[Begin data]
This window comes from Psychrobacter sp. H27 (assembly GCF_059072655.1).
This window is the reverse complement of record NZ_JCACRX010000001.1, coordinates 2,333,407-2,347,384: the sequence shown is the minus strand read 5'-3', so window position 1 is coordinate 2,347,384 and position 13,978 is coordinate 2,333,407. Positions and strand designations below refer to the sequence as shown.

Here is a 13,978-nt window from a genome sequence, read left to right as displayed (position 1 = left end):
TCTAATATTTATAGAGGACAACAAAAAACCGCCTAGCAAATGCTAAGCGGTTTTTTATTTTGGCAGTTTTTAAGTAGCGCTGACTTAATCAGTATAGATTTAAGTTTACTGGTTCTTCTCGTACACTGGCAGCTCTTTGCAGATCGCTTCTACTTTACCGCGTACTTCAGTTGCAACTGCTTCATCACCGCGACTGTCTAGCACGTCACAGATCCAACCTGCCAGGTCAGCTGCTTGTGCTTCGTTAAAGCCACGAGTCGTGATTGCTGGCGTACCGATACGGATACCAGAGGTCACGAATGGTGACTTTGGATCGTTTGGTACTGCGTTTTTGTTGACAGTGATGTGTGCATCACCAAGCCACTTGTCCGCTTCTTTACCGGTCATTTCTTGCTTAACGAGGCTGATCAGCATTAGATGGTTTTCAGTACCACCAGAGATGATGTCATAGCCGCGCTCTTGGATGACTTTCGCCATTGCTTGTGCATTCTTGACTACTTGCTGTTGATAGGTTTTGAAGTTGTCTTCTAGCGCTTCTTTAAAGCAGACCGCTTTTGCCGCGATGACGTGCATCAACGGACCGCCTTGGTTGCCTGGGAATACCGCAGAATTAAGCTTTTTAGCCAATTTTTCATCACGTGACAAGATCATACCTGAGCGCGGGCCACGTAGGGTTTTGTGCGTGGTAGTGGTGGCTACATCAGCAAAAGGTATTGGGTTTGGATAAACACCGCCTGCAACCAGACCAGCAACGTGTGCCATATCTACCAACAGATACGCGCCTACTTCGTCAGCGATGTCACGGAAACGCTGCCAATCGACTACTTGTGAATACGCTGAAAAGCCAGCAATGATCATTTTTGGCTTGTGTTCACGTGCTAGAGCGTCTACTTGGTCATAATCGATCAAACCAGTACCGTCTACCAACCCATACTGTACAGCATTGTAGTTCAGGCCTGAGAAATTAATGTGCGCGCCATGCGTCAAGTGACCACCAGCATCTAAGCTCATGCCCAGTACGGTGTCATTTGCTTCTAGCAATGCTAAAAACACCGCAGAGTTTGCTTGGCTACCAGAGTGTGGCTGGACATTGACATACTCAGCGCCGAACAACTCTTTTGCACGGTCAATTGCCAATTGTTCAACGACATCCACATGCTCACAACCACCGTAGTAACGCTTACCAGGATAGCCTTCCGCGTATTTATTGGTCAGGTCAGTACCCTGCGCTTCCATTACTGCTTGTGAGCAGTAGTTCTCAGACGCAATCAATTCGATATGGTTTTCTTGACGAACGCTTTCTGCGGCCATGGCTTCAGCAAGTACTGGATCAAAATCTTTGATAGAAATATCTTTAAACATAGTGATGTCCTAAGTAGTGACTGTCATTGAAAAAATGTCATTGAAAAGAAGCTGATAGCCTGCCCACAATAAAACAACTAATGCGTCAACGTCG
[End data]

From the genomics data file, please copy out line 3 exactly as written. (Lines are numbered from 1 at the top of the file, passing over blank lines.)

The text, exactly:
Here is a 13,978-nt window from a genome sequence, read left to right as displayed (position 1 = left end):